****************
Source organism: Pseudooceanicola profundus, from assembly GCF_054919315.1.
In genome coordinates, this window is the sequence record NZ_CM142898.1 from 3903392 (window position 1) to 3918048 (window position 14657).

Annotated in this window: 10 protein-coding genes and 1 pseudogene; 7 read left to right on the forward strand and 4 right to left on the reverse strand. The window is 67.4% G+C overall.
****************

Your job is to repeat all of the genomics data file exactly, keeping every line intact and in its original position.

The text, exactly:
Source organism: Pseudooceanicola profundus, from assembly GCF_054919315.1.
In genome coordinates, this window is the sequence record NZ_CM142898.1 from 3903392 (window position 1) to 3918048 (window position 14657).

Annotated in this window: 10 protein-coding genes and 1 pseudogene; 7 read left to right on the forward strand and 4 right to left on the reverse strand. The window is 67.4% G+C overall.